Beijing has magnificent monuments and peaceful parks. At its heart is the world’s largest square - Tiananmen, surrounded by important museums and the amazing Forbidden City. This 15th-century, walled complex of palaces neighbours Jingshan Park and Beihai Park. Opposite Tiananmen Square is the ultra-modern National Centre for Perfoming Arts. To its east is the UNESCO World-Heritage listed Summer Palace, a lakeside retreat of emperors, while also UNESCO listed is the grand Temple of Heaven in Chongwen district. The most popular Beijing shopping street is Wangfujing, and other must-see sights include the giant pandas at Beijing Zoo and the Great Wall of China.
Shanghai houses Shanghai Pudong International Airport, while Shanghai Hongqiao Airport is over the Huangpu River in the Puxi district. An area of older and less dominating buildings, Puxi features the elegant Bund area whose varied architecture includes a surprising array of Art Deco. With a choice of shopping centers and small shops beneath brightly lit neon signs just like Chinatowns across the world, Shanghai shopping is fantastic. Other must-see Shanghai attractions include the wonderful Shanghai Museum and the Jade Buddha Temple, the Yuyuan Gardens, the beach and peaceful Zhujiajiao Water Town in the west.
Guangzhou is the birthplace of the most popular types of Chinese cuisine such as iconic wonton soup and dim-sum. It has an impressive skyline, some of the oldest temples in the country and busy markets with everything from tea to hi-tech electronics. Here you can then admire the traditional Cantonese architecture of Xiguan Residence. The Liurong Temple is an absolute must-see, dating back to the 6th century. There are also plenty of theme parks, relaxing rolling hills and mountains in this city.
Delectable dim sum, floating islands, and a one-of-a-kind skyline are just some of Hong Kong’s unique features. Get an eyeful of traditional Chinese architecture in Ngong Ping village, then take the tram to the tippity-top of Victoria Peak for unparalleled views. The rocks and gentle hills of Nan Lian Garden will bring you inner peace, as will a calming cup of tea in a Stanley cafe. Become one with everything at the Chi Lin Nunnery, a serene Buddhist complex.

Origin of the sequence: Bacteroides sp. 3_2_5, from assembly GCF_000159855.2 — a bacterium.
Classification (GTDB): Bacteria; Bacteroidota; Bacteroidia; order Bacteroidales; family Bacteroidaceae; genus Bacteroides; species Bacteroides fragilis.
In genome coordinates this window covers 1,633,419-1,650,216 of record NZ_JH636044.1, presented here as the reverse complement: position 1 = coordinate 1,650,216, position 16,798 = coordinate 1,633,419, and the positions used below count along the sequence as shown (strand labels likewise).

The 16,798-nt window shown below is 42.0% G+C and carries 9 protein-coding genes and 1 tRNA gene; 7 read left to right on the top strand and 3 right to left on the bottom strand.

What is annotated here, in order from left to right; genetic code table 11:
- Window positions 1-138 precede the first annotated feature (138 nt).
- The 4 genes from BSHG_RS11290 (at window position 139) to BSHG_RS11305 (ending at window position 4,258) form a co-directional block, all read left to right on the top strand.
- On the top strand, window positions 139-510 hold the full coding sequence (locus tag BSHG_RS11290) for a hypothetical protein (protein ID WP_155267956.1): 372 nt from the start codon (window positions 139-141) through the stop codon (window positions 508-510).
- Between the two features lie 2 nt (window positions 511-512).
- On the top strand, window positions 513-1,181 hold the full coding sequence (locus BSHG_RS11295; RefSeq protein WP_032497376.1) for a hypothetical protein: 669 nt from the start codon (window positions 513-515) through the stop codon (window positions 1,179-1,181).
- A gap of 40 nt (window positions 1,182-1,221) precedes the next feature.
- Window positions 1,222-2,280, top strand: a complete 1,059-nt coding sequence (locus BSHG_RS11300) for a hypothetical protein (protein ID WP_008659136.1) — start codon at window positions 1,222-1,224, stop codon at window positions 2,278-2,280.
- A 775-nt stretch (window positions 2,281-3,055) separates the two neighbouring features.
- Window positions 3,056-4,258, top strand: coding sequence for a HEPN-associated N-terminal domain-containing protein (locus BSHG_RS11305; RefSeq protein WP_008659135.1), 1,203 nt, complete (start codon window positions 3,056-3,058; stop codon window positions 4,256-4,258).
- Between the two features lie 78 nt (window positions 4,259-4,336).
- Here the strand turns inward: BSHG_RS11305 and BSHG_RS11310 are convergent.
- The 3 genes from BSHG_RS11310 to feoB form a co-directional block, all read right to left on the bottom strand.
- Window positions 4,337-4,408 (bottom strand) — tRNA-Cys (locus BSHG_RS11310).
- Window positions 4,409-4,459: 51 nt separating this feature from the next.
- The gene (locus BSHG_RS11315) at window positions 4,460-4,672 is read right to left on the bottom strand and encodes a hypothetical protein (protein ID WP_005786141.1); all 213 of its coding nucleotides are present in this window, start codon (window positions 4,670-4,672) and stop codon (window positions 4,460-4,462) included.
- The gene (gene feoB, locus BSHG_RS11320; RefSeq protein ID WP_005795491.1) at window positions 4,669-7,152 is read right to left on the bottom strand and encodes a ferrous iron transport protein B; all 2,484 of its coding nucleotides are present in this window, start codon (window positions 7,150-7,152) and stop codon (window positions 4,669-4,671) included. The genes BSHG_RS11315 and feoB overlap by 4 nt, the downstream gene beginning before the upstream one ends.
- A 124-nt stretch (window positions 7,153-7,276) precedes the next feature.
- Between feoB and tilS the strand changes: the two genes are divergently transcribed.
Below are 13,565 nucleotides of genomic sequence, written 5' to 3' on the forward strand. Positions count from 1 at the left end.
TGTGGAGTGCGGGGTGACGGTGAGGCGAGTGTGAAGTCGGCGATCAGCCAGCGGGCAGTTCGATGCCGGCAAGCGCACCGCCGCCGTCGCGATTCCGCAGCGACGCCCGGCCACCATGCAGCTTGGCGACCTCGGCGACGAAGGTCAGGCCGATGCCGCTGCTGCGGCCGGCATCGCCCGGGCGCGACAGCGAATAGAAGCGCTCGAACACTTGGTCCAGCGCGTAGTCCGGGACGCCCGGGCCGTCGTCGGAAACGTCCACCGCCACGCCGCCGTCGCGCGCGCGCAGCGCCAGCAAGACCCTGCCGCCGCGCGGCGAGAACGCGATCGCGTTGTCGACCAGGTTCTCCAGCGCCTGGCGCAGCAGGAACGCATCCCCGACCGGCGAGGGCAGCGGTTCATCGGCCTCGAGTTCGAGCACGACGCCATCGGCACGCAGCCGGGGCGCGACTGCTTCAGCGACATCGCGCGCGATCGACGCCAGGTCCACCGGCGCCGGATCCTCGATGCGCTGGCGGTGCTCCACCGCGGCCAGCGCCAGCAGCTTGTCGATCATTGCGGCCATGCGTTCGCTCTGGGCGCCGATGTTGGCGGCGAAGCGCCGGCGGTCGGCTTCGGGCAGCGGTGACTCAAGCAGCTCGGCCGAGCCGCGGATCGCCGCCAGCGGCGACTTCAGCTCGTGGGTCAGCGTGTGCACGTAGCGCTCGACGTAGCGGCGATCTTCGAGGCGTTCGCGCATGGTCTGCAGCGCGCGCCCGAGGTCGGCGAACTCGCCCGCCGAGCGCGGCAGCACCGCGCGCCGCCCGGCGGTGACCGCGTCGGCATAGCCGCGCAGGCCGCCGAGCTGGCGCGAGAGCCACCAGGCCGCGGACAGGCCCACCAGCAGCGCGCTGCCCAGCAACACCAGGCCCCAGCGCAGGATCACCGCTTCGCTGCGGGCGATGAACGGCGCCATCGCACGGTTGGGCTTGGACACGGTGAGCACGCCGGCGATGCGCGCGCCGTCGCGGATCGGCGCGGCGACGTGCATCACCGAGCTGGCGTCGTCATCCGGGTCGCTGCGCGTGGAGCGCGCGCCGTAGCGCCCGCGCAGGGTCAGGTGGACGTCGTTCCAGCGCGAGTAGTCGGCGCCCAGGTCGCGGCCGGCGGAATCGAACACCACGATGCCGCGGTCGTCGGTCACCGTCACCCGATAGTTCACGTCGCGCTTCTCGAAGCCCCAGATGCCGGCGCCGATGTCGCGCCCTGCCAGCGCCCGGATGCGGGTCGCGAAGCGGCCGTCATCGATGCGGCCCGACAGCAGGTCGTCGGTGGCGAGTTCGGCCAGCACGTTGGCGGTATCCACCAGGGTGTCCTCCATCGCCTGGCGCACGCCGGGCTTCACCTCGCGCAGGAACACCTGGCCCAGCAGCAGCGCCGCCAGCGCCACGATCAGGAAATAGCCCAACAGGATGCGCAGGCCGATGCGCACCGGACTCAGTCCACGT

Located in the south of China, the cityscape -Shenzhen - is home to some of the most modern buildings worldwide. Although this area is largely industrial, it offers many tourist attractions, such as the Chinese folk Culture Village, Safari Park, and beach resorts. Perhaps one of the most frequented tourist attractions is Window of the World, which offers replicas of the Eiffel tower, the pyramids, and Taj Mahal.
Today the walls of the Ming dynasty and the Tang palace walls hint at the Xi’an’s glorious past. Stare in awe at the Terracotta Army, 7,000 terracotta statues of Qin Bingmayong Bowuguan warriors and soldiers. Dating from 210 BCE, they were discovered in 1974 and are still being excavated. Don't miss the Shaanxi History Museum or a chance to heat up at former imperial bathing spot, Huaqing Hot Springs.
Deep in the spectacular Himalayan Mountains, Lhasa is a jewel of a destination. Potala Palace, the former residence of the Dalai Lama, is a major attraction, but you’ll also find numerous important temples and even the world’s highest brewery.
Sanya is the southernmost city on Hainan Island, and one of the four prefecture-level cities of Hainan Province, in Southeast China. The city is renowned for its tropical climate and has emerged as a popular tourist destination. The city has become known as "China's Florida", drawing a large number of retirees from Northeast China during winter.